Toxicity associated with flumioxazin includes anemia and effects on the cardiovascular system and liver. Specifically, alterations in hemoglobin parameters were observed in rats, as well as increased renal toxicity in male rats, and increased absolute and relative liver weights and increased alkaline phosphate values were seen in dogs. No evidence of neurotoxicity was seen in male or female rats in the acute or subchronic neurotoxicity studies. The oral and dermal developmental rat studies showed evidence of increased quantitative susceptibility of fetuses, as cardiovascular anomalies (ventral septal defects) were found. These developmental effects in the offspring were more severe and seen at doses lower than those that caused parental and systemic toxicity. The regulatory endpoints for flumioxazin are protective of this increased susceptibility, however, so there is low concern and no residual uncertainties for these effects. Flumioxazin was negative for mutagenicity in most of the available studies, however, there were aberrations in a chromosomal aberration assay. The lack of carcinogenicity in mice and rats permits flumioxazin to be classified as “not likely to be carcinogenic to humans.”

Specific information on the studies received and the nature of the adverse effects caused by flumioxazin as well as the no-observed-adverse-effect-level (NOAEL) and the lowest-observed-adverse-effect-level (LOAEL) from the toxicity studies can be found at http://www.regulations.gov in document Flumioxazin: Human Health Risk Assessment for the New Uses on Clover Grown for Seed; Citrus Group 10-10; Caneberry Subgroup 13-07A; Head and Stem Brassica Subgroup 5A; and Crop Group Expansion for Fruiting Vegetable Group 8-10; Low Growing Berry Subgroup 13-07G; Nut Tree Group 14-12; Onion Bulb Subgroup 3-07A; Pome Start Printed Page 91848Fruit Group 11-10; Small Fruit, Vine Climbing, Except Fuzzy Kiwifruit Subgroup 13-07F; and Stone Fruit Group 12-12 at pages 15-22 and 42-55 in docket ID number EPA-HQ-OPP-2015-0658.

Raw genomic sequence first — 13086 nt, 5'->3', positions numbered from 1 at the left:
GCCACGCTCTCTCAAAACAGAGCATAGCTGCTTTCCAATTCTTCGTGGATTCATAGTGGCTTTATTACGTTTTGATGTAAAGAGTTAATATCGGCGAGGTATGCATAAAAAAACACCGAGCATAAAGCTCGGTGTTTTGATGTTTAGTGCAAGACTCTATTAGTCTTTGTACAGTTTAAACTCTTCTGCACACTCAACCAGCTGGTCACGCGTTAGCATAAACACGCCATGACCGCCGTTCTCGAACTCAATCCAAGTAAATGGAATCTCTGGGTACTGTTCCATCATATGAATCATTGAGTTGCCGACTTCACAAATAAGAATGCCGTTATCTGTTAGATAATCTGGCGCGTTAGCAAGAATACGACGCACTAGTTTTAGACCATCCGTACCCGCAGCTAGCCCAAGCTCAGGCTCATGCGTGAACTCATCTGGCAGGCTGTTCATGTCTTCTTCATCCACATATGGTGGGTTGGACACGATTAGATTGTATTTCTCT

B. Toxicological Points of Departure/Levels of Concern

Once a pesticide's toxicological profile is determined, EPA identifies toxicological points of departure (POD) and levels of concern to use in evaluating the risk posed by human exposure to the pesticide. For hazards that have a threshold below which there is no appreciable risk, the toxicological POD is used as the basis for derivation of reference values for risk assessment. PODs are developed based on a careful analysis of the doses in each toxicological study to determine the dose at which no adverse effects are observed (the NOAEL) and the lowest dose at which adverse effects of concern are identified (the LOAEL). Uncertainty/safety factors are used in conjunction with the POD to calculate a safe exposure level—generally referred to as a population-adjusted dose (PAD) or a reference dose (RfD)—and a safe margin of exposure (MOE). For non-threshold risks, the Agency assumes that any amount of exposure will lead to some degree of risk. Thus, the Agency estimates risk in terms of the probability of an occurrence of the adverse effect expected in a lifetime. For more information on the general principles EPA uses in risk characterization and a complete description of the risk assessment process, see http://www2.epa.gov/​pesticide-science-and-assessing-pesticide-risks/​assessing-human-health-risk-pesticides.

A summary of the toxicological endpoints for flumioxazin used for human risk assessment is discussed in Unit III, B of the final rule published in the Federal Register of September 21, 2012 (77 FR 58493) (FRL-9358-3).

C. Exposure Assessment

1. Dietary exposure from food and feed uses. In evaluating dietary exposure to flumioxazin, EPA considered exposure under the petitioned-for tolerances as well as all existing flumioxazin tolerances in 40 CFR 180.568. EPA assessed dietary exposures from flumioxazin in food as follows:

i. Acute exposure. Quantitative acute dietary exposure and risk assessments are performed for a food-use pesticide, if a toxicological study has indicated the possibility of an effect of concern occurring as a result of a 1-day or single exposure.